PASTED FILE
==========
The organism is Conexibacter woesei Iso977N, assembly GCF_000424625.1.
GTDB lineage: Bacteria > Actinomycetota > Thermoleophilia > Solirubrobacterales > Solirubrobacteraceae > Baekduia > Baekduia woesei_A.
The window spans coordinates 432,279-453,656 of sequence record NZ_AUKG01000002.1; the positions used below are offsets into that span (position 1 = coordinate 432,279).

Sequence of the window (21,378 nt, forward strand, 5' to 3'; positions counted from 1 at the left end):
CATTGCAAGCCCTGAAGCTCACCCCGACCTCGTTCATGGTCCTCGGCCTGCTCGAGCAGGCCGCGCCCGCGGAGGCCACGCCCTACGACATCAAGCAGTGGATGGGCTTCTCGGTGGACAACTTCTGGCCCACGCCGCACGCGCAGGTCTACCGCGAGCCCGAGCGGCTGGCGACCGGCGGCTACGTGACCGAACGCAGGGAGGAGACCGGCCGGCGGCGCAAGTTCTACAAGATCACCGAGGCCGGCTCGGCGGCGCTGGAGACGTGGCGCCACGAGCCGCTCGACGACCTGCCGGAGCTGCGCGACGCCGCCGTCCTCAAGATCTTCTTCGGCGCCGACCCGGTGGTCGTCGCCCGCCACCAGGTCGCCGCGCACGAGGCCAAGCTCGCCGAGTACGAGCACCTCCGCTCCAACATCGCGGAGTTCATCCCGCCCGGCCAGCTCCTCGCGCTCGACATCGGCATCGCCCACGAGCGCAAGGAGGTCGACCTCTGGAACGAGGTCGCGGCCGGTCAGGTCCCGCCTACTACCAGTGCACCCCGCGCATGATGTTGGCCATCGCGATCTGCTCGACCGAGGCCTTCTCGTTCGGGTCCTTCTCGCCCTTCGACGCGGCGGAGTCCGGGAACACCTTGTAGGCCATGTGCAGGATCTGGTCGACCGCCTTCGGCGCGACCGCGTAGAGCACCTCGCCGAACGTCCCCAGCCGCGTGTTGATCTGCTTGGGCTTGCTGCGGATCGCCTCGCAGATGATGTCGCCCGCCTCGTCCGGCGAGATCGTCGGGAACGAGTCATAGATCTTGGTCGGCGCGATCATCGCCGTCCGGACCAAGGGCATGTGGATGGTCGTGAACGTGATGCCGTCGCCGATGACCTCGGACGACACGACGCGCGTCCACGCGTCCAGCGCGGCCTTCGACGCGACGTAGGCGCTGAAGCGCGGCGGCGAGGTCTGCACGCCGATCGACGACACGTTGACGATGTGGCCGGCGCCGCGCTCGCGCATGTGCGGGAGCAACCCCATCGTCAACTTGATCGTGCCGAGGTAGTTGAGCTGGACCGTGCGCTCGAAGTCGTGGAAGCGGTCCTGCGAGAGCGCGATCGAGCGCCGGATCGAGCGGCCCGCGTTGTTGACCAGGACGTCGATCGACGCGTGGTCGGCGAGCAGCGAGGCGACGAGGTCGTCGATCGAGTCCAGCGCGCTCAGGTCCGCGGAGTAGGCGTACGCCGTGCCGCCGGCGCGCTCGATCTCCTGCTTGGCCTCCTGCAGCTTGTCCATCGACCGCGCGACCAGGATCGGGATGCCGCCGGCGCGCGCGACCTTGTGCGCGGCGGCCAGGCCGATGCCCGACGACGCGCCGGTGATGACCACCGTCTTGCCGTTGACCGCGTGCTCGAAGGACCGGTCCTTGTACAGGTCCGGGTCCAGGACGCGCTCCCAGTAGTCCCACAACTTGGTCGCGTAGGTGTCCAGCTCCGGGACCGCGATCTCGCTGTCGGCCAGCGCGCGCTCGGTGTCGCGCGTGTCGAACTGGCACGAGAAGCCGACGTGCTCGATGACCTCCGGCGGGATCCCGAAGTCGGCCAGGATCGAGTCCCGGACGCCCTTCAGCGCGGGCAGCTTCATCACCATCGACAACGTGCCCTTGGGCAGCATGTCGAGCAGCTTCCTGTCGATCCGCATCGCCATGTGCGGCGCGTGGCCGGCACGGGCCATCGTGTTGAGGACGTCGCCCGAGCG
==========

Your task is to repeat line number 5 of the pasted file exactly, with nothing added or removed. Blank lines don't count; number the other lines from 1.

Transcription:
CATTGCAAGCCCTGAAGCTCACCCCGACCTCGTTCATGGTCCTCGGCCTGCTCGAGCAGGCCGCGCCCGCGGAGGCCACGCCCTACGACATCAAGCAGTGGATGGGCTTCTCGGTGGACAACTTCTGGCCCACGCCGCACGCGCAGGTCTACCGCGAGCCCGAGCGGCTGGCGACCGGCGGCTACGTGACCGAACGCAGGGAGGAGACCGGCCGGCGGCGCAAGTTCTACAAGATCACCGAGGCCGGCTCGGCGGCGCTGGAGACGTGGCGCCACGAGCCGCTCGACGACCTGCCGGAGCTGCGCGACGCCGCCGTCCTCAAGATCTTCTTCGGCGCCGACCCGGTGGTCGTCGCCCGCCACCAGGTCGCCGCGCACGAGGCCAAGCTCGCCGAGTACGAGCACCTCCGCTCCAACATCGCGGAGTTCATCCCGCCCGGCCAGCTCCTCGCGCTCGACATCGGCATCGCCCACGAGCGCAAGGAGGTCGACCTCTGGAACGAGGTCGCGGCCGGTCAGGTCCCGCCTACTACCAGTGCACCCCGCGCATGATGTTGGCCATCGCGATCTGCTCGACCGAGGCCTTCTCGTTCGGGTCCTTCTCGCCCTTCGACGCGGCGGAGTCCGGGAACACCTTGTAGGCCATGTGCAGGATCTGGTCGACCGCCTTCGGCGCGACCGCGTAGAGCACCTCGCCGAACGTCCCCAGCCGCGTGTTGATCTGCTTGGGCTTGCTGCGGATCGCCTCGCAGATGATGTCGCCCGCCTCGTCCGGCGAGATCGTCGGGAACGAGTCATAGATCTTGGTCGGCGCGATCATCGCCGTCCGGACCAAGGGCATGTGGATGGTCGTGAACGTGATGCCGTCGCCGATGACCTCGGACGACACGACGCGCGTCCACGCGTCCAGCGCGGCCTTCGACGCGACGTAGGCGCTGAAGCGCGGCGGCGAGGTCTGCACGCCGATCGACGACACGTTGACGATGTGGCCGGCGCCGCGCTCGCGCATGTGCGGGAGCAACCCCATCGTCAACTTGATCGTGCCGAGGTAGTTGAGCTGGACCGTGCGCTCGAAGTCGTGGAAGCGGTCCTGCGAGAGCGCGATCGAGCGCCGGATCGAGCGGCCCGCGTTGTTGACCAGGACGTCGATCGACGCGTGGTCGGCGAGCAGCGAGGCGACGAGGTCGTCGATCGAGTCCAGCGCGCTCAGGTCCGCGGAGTAGGCGTACGCCGTGCCGCCGGCGCGCTCGATCTCCTGCTTGGCCTCCTGCAGCTTGTCCATCGACCGCGCGACCAGGATCGGGATGCCGCCGGCGCGCGCGACCTTGTGCGCGGCGGCCAGGCCGATGCCCGACGACGCGCCGGTGATGACCACCGTCTTGCCGTTGACCGCGTGCTCGAAGGACCGGTCCTTGTACAGGTCCGGGTCCAGGACGCGCTCCCAGTAGTCCCACAACTTGGTCGCGTAGGTGTCCAGCTCCGGGACCGCGATCTCGCTGTCGGCCAGCGCGCGCTCGGTGTCGCGCGTGTCGAACTGGCACGAGAAGCCGACGTGCTCGATGACCTCCGGCGGGATCCCGAAGTCGGCCAGGATCGAGTCCCGGACGCCCTTCAGCGCGGGCAGCTTCATCACCATCGACAACGTGCCCTTGGGCAGCATGTCGAGCAGCTTCCTGTCGATCCGCATCGCCATGTGCGGCGCGTGGCCGGCACGGGCCATCGTGTTGAGGACGTCGCCCGAGCG